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The Knuckleball

To continue on with yesterday's baseball pitches theme, today I thought we'd look at the knuckleball, which was on display last night as Boston's famous knuckleball pitcher, Tim Wakefield, was knocked around by the Rays' offense. Outside of Wakefield, there are only a couple other Major League pitchers playing the game today who throw the unusual pitch. This is due in no small part to the level of difficulty not only throwing the ball, but catching it. An MLB.com headline yesterday, before the Boston game started, read: "Boston could be in real trouble if Tim Wakefield's knuckleball isn't fluttering"¦"

Throwing a fluttering, or dancing knuckleball is tremendously difficult because in order to make the ball dip, corkscrew, and flutter, there has to be very little spin of any kind. In fact, it's not unusual for the ball to make less than a couple rotations total before it reaches home plate. Making things even more complicated, the ball is thrown with very little velocity (generally between 55-75 mph). So a bad knuckleball is easy to track and swat out of the park, as happened three times last night. On the other hand, a good knuckleball makes the best batters look like amateurs. So what's the secret to throwing a knuckleball?

bd9d03ba84_cicc.jpgWell, first there's the grip. When the pitch was originally developed by early pioneers like Eddie Cicotte in the beginning of the 20th century, it was thrown by holding the ball with the knuckles. In fact, Cicotte's nickname was "Knuckles." But over time, pitchers started gripping a knuckler with the fingertips, to help prevent the ball from spinning in the air. It's still thrown that way today. Because the ball remains relatively motionless in flight, the air around it becomes turbulent at the ball's seams. This causes the ball to move erratically, fooling the batter and often making him look ridiculous as he swings futilely.

knuckleball.jpgBut the erratic movement of the ball also makes it hard to catch. For this reason, you'll often see the catcher wearing an oversized mitt or even a first-baseman's mitt to catch the ball. You'll even see special players in the game just to prevent the huge number of passed balls that can occur as a result of the flutter. If you remember the 2004 Red Sox, Doug Mirabelli would usually replace Jason Varitek as catcher when Tim Wakefield was on the hill.

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6 New Events Will Debut At This Year’s Winter Olympics in PyeongChang
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It’s that time again! The 2018 Winter Olympic Games will kick off in PyeongChang, South Korea on February 9, and the International Olympic Committee (IOC) is adding a handful of new events to the festivities. In 2014, 12 new events—including Men’s and Women’s Ski Half-Pipe and Biathlon Mixed Relay—were added to make the Sochi Games more challenging and exciting. This year, six new events will make their debut in PyeongChang.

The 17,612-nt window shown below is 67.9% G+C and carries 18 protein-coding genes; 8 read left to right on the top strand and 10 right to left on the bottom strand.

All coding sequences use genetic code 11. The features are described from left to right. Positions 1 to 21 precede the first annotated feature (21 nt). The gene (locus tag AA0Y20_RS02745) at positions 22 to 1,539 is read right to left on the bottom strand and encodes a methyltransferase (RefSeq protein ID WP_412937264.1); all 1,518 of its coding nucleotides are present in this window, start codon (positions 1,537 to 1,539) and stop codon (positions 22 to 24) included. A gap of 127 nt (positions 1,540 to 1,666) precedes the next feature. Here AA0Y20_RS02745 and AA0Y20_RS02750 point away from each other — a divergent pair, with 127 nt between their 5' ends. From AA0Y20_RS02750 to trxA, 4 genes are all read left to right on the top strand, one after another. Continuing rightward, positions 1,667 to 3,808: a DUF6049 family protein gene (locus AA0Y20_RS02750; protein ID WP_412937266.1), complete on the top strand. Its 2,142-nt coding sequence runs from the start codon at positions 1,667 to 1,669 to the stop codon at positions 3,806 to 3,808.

Here’s what’s new for 2018: While it started out as an X-Games event, extreme athletes will now get their chance to win gold medals in Men’s and Women’s Snowboard Big Air, which sees competitors performing their best spins and tricks after launching off a large (about 160 feet) ramp. For the first time, the Alpine skiing Nations Team Event will make its debut; the event features mixed teams of two men and two women going head-to-head in a series of downhill slalom races in a best-of-four competition.

Next up, Men’s and Women’s Speed Skating Mass Start features a maximum of 28 athletes in a 16-lap race, where all participants start at the same time with winner-takes-all stakes. Speed Skating Mass Start first appeared during the Lake Placid games in 1932, but has sat out the Winter Olympics in the 85 years since, so it's prepared to make a triumphant return.

Lastly, there's Curling Mixed Doubles. The new event consists of teams of two, a man and a woman, competing in a curling match with eight ends and five stones, instead of the traditional 10 and eight, respectively. In addition, there’s a 22-minute limit to get a team’s stones closest to the center button of the house.

The Opening Ceremony of the XXIII Olympic Winter Games will air on NBC beginning at 8 p.m. ET/5 p.m. PT on Friday, February 9, 2018.

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Watch These Surfers Crush Nantucket's 'Slurpee' Waves
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Instead of hunkering down with Netflix and hot chocolate during the East Coast’s recent cold snap, surfers Nick Hayden and Jamie Briard spent the first few days of January 2018 conquering icy waves in Nantucket, Massachusetts. The frothy swells resembled a frozen 7-Eleven Slurpee, so photographer Jonathan Nimerfroh, a friend of the athletes, grabbed his camera to capture the phenomenon, according to deMilked.

The freezing point for salt water is 28.4°F, but undulating ocean waves typically move too much for ice particles to form. At Nantucket’s Nobadeer Beach, however, conditions were just right for a thick layer of frost to form atop the water’s surface for several hours. Some of the slushy crests were even surfable before melting after about three hours, Nimerfroh told Live Science.

This is the second time Nimerfroh has photographed so-called “Slurpee waves." He captured a similar scene on February 27, 2015, telling The New York Times, “I saw these crazy half-frozen waves. Usually on a summer day you can hear the waves crashing, but it was absolutely silent. It was like I had earplugs in my ears.”

Check out Nimerfroh’s video of surfers enjoying the icy swell below.

[h/t deMilked]

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